This last Christmas was, for me, a case in point. I had noticed the book ‘UnRoman Britain: Exposing the great Myth of Britannia,’ by Miles Russell and Stuart Laycock (2010, Stroud: History Press) a while ago, and thought rather little of it. I am something of one for judging a book by its covers, and subtitles like ‘exposing myths’ tend to set alarm bells ringing, along the same lines that ‘sensational new revelations’ about the family life of Jesus, or the Freemasons and their conspiracy to take over the world, or whatever other silly story happens to be running riot in the world at the moment.
Still, it has to be said that Russell and Laycock have a book with some very nice illustrations in, and so that is where I started to look. After that, slightly intrigued, I actually sat and read the text. Now, I’m not saying that the arguments have entirely convinced me, nor that what they are saying is entirely new, but there was sufficient of interest to make me read to the end and to feel happy at the investment of my time in doing so.
The overall thesis of the work is not, despite the claims on the cover, new. I was not aware before reading this that Britannia was a particularly well Romanised province and the author’s claim is that it was not. Fair enough. They put their case through archaeological finding and literature and come up with the idea that in Britannia only the top one or two per cent of the population ever bothered to become culturally Roman.
They also suggest that our picture of Roman Britain as Roman is due firstly to the artefacts of Roman occupation which we see around us, such as Hadrian’s Wall, assorted towns and so on, and the Victorian’s desire to legitimize their own empire. For that, the Victorians had to link the civilising achievements of the Roman Empire to the aspirations of a civilising British one and to argue that both had bought more benefits to the occupied than they had inconveniences. These arguments may have been as unconvincing to the British natives of the first century AD as they might have been to the average African of the 1880’s, but that was not really the point.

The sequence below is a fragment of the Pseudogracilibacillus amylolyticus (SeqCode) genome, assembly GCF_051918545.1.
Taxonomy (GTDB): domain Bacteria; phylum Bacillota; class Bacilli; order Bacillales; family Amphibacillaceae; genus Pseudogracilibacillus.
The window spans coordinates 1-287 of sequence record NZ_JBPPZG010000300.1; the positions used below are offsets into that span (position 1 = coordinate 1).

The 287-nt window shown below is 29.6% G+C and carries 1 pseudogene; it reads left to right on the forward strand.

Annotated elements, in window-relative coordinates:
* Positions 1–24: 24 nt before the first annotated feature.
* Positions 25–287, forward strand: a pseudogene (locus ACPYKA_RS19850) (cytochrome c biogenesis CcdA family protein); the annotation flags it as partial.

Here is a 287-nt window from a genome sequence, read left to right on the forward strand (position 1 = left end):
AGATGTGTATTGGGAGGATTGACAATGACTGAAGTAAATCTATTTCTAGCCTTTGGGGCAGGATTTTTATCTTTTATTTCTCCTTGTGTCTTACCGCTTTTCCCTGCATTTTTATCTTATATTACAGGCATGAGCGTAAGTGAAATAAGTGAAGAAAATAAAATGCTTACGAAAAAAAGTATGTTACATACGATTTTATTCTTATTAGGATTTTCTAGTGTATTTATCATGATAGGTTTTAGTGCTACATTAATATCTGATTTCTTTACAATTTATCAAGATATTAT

However, the thing that really struck me about the book was the bit towards the front discussing how the Romans actually came to be in Britain in the first place. I wrote a bit ago about how the impact of Rome changed the native British culture, in particular creating tribes by demanding some point of contact in the local structure. That may or may not be true, but certainly, even the standard history of pre-conquest Britain allows the Gallic wars and trade with Rome to have an impact on the British. For example, the Gallic wars led to the circulation of coins, and even the issue of them. Trade allowed the elites easier access to foreign luxuries and so on.
There is also some archaeological evidence for actual Roman military presence on the south coast by 30 AD, that is about fifteen years before the invasion. Now, unfortunately there is not enough evidence to determine what was going on, but it seems to me to be a reasonable enough guess that the Romans were there to protect their interests, be that in terms of trade or of protecting client kingdoms. As Russell and Laycock indicate, this was fairly standard practice with the Romans (p 40).
What happened in the 40’s AD seems to be that when Cunobelinus died (AD 40-3) he left the Romans with an undesirable situation in Britain. The British who felt they should be in power but were not appealed to Rome for help, and Claudius did what any good Roman general did in such circumstances, and attacked with full vigour and total lack of proportion. Within months the Romans were in Colchester receiving the surrender of British kings and proclaiming peace, good will and beneficence to all.
Now, strategically, the Romans wanted to strike west, towards the mineral reserves of Wales, the Mendips and Cornwall. Somehow, after all, empire had to pay for itself. To do this, they needed to secure the acquiescence, at least of the northern flank of their operations, and this meant the Iceni and the Brigantes.
The Iceni were largely left alone in the 50’s AD, and there is suggestion that they were, effectively, paid off by Roman gold, which is a classic client relationship. On the death of Prasutagus, the husband of Boudicca, things changed, however. Client kings negotiated settlements individually with Roman emperors. The death of one or the other required re-negotiation. Instead, Nero’s agents demanded repayment of loans and the Romans generally started to behave as if they owned the place and the people. Revolt was the next step.
The Brigantes were a bit more complex, but the loss of the client kingdom there was due to internal politics rather than Roman management techniques. Cartimandua was the victim of a palace coup and had no immediate aid from the Roman guarantors of her regime. The Romans managed to rescue her, but the die was cast for an occupation in due time and Brigantia was overrun in the 70’s AD.
So, the trajectory of Roman occupation can be seen to be a classic exercise in Roman dealings with client states, and of course divide, conquer and bribe politics. Is it any wonder that Britain rejected Romanisation?